on January 21, 2003
Unlike many epic poems (the Iliad, Beowulf), in which the bulk of the story focuses on the adventures and departure from home of the hero, the Odyssey focuses on going home. This theme of returning is one generally given scant attention in other epics--the homeward journey is usually mentioned briefly at the end to sort of wrap up the story. Not so with the Odyssey.
Of course, Odysseus's ultimate test comes in ridding his house of the suitors, and it seems as if everything else is preparatory to that end. With all the hardships he suffered at Troy, with all the difficulties in sailing for home, there remains one test for "the master tactician:" that of cleansing his own home.
It goes without saying that the Odyssey is a classic masterpiece, a wonderful story of a man fighting for survival and wanting to regain his lost life. This translation by Robert Fitzgerald is excellent. Like his translation of the Iliad, Fitzgerald does a wonderful job here of retaining much of the feeling of the poem. If you've never read this classic, its time you did. The Odyssey is captivating, from beginning to end.
on December 11, 2002
I am not a scholar of classical studies and I probably missed a lot of the art in Odyssey, since, after all, this is only a translation. But I still found this book to be really beautiful and also fascinating.
The beauty resides in its unexpected characters and events and in the way the whole thing is narrated in a very sensitive and poetical way. It has been said that the main topics in the Odyssey are universal (family, home, exile, treason) and this is certainly true. But reading Homer, we realize how much our civilization has evolved. In the Odyssey, we plunge back into a world dominated by the fantastic. Anything can happen and Odysseus' reality is the stuff of dreams and nightmares alike. Also and more interestingly, we go back to a world dominated entirely by Fate where humans barely have control of anything. The gods, in this pre-christian world, capriciously rule everyones' life according to their all too human moods. Humans, saved or doomed for reasons mostly beyond their control, are left to laugh and feast when things go well and to cry and mourn when tragedy strikes. What distinguishes the hero is his or her courage and determination in the face of inevitable adversity.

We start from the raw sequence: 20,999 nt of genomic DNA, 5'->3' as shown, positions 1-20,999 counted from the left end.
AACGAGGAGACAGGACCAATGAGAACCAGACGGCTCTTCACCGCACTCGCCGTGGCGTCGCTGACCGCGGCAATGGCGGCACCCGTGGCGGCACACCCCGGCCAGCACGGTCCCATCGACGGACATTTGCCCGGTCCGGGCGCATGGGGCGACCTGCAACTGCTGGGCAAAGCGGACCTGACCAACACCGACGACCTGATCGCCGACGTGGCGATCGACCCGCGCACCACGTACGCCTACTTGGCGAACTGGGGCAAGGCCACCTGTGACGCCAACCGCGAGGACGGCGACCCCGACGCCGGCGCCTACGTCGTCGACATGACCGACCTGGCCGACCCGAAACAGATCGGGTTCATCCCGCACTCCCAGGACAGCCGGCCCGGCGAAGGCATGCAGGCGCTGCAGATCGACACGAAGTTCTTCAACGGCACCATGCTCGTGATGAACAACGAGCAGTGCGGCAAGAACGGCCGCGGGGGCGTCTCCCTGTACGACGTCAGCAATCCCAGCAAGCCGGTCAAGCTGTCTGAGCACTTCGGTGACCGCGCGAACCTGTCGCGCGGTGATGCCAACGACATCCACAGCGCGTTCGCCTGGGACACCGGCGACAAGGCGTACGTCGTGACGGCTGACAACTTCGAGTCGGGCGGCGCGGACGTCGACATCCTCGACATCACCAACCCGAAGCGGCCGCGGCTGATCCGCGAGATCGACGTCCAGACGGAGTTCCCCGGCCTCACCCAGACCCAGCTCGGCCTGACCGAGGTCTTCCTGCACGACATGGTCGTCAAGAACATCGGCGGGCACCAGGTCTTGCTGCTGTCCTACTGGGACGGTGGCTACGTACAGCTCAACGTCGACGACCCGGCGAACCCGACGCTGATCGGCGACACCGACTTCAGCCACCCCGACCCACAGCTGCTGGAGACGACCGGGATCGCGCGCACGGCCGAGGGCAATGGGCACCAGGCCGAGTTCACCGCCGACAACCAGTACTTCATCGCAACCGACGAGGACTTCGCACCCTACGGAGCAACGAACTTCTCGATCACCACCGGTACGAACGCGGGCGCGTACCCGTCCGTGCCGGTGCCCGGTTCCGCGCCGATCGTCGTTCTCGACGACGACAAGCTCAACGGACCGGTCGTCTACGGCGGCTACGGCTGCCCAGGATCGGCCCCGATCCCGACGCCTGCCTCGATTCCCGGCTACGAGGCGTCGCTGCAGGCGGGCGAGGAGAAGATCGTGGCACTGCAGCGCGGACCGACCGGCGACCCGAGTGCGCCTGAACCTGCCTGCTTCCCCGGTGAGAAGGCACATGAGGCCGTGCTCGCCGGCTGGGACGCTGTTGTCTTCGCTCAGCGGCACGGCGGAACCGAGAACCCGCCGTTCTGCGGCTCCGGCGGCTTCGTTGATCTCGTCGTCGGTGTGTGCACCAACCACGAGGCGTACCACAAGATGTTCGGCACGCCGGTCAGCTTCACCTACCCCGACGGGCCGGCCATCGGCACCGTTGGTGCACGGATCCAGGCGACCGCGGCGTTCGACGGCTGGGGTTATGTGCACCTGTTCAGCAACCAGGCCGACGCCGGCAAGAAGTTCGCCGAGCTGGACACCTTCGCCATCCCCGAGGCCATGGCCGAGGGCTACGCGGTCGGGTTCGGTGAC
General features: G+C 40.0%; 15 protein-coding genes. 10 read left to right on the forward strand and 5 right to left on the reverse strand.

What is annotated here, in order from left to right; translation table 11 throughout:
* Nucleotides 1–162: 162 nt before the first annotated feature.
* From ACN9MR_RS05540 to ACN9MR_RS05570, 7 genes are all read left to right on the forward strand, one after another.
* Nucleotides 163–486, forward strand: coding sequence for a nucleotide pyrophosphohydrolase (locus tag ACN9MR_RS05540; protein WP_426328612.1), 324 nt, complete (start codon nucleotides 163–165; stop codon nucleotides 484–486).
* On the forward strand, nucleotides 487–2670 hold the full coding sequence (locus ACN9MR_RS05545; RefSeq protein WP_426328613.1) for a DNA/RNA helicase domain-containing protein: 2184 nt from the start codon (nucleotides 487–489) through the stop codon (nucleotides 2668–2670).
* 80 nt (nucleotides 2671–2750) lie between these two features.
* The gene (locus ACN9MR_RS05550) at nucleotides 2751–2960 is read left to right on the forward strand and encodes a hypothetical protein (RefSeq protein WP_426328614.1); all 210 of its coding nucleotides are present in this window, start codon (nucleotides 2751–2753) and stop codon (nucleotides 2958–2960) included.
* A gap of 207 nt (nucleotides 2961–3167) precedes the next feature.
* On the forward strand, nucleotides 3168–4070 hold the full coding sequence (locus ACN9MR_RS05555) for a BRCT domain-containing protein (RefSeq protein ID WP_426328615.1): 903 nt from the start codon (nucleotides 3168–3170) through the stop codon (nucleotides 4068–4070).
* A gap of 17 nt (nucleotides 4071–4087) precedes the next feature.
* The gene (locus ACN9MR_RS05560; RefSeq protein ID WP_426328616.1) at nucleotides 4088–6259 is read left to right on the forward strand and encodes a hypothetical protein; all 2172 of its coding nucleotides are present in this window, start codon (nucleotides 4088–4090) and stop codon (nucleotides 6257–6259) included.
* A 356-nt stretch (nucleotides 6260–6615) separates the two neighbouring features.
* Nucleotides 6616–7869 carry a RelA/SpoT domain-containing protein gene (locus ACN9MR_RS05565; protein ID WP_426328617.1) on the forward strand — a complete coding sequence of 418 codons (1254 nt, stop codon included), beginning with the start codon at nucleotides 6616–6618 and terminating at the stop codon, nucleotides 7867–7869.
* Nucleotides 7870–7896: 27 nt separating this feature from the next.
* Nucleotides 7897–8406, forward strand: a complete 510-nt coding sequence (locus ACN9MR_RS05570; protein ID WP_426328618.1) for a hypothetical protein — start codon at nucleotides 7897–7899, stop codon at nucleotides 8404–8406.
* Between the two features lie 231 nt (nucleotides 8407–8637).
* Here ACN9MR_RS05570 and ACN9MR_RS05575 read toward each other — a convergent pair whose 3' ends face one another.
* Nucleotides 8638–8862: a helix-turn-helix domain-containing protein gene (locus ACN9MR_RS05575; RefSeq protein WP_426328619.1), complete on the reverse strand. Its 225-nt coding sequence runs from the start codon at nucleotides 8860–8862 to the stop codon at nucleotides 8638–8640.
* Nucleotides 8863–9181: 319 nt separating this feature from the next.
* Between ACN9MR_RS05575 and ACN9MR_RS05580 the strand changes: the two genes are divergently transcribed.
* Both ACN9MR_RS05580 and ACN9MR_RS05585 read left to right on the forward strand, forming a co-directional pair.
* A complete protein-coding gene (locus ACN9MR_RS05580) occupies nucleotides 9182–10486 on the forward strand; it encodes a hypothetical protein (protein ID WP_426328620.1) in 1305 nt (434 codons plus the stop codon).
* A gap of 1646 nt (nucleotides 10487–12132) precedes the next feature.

Emotions is really what the Odyssey presents to us. Odysseus' oarsmen do a good deal of crying, actually they cry every time they are scared, and there is also a good deal of anger,despair, courage and hope. But above all, the Odyssey is about brave and uncomplicated human beings. When Odysseus finally comes home after twenty years, he goes to visit his father. He sees him from the distance, tending to his garden, and finds him very old, impoverished and tired. Odysseus leans on a pear tree, cries a little and only then proceeds to meet him. The two simple lines it takes to narrate this pause are straightforward and powerful.
To sum it up, this is the wonderful story about us and our world long before we tried to understand it, to control it and to explain and over-explain it all. I guess the purity of action in Odysseus is what makes it a universal myth. For this reason only, to rediscover our original helpless condition and our potential courageous response to it, this book is a real gem.
on November 12, 2002